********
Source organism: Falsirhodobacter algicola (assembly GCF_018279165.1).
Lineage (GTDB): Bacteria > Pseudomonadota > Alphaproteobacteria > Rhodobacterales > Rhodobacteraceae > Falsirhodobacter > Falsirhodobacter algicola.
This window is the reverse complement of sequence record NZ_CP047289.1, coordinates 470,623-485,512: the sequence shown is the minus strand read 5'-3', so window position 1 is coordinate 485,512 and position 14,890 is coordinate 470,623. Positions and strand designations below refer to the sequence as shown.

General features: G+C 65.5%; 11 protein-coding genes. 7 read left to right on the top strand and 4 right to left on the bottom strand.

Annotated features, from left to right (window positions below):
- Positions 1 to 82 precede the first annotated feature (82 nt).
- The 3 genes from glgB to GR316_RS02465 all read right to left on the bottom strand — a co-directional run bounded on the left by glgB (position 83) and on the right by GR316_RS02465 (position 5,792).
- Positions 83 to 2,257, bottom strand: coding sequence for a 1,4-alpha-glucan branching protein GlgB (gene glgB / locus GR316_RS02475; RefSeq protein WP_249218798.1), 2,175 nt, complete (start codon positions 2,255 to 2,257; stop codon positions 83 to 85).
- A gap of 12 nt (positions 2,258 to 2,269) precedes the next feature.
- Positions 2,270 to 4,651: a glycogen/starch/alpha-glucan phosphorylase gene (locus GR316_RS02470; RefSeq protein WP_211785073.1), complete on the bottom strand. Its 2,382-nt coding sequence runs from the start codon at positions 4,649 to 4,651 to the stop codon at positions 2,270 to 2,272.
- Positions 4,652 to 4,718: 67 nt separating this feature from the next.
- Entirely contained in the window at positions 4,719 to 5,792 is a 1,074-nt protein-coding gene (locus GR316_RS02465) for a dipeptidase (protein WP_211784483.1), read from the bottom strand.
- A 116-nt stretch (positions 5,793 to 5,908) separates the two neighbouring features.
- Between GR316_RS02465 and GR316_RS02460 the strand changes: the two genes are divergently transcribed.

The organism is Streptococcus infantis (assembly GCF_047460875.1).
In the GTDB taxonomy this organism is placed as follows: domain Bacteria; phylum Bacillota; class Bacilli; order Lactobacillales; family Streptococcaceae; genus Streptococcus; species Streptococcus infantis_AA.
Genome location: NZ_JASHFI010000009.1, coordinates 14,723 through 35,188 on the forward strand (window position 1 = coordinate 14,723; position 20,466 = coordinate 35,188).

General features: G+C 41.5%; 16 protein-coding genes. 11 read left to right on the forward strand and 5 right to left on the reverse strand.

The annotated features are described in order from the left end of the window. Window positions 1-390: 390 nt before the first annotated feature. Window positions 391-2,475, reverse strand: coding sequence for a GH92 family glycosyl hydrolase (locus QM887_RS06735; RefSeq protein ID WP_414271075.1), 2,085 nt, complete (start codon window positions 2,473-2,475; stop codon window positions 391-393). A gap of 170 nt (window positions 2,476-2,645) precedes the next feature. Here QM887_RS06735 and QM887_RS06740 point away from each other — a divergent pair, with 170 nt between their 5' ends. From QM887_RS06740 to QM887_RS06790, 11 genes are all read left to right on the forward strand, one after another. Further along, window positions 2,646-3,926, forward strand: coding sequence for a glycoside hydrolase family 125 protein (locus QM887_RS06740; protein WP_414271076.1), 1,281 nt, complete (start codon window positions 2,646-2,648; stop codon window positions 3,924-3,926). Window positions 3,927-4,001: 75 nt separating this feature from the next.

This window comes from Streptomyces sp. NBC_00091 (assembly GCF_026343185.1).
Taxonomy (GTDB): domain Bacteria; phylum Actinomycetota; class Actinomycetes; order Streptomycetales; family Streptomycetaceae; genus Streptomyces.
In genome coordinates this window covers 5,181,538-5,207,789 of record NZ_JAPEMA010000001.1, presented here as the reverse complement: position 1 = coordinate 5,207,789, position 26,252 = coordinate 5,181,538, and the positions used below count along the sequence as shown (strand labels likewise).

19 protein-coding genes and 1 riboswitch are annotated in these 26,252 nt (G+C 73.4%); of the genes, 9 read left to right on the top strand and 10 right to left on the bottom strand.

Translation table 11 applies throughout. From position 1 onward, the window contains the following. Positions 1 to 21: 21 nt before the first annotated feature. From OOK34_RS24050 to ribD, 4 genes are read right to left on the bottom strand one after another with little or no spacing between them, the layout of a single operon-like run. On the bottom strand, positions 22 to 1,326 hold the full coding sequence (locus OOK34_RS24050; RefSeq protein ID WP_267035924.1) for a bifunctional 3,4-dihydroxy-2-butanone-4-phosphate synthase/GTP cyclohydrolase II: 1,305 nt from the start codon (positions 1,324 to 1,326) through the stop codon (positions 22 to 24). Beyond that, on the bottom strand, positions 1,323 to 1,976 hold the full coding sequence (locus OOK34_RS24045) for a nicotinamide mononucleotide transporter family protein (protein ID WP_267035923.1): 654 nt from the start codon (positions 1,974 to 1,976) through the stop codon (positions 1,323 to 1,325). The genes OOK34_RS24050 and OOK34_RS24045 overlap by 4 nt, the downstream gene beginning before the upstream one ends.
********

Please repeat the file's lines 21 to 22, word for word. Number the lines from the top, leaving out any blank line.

Taxonomy (GTDB): domain Bacteria; phylum Actinomycetota; class Actinomycetes; order Streptomycetales; family Streptomycetaceae; genus Streptomyces.
In genome coordinates this window covers 5,181,538-5,207,789 of record NZ_JAPEMA010000001.1, presented here as the reverse complement: position 1 = coordinate 5,207,789, position 26,252 = coordinate 5,181,538, and the positions used below count along the sequence as shown (strand labels likewise).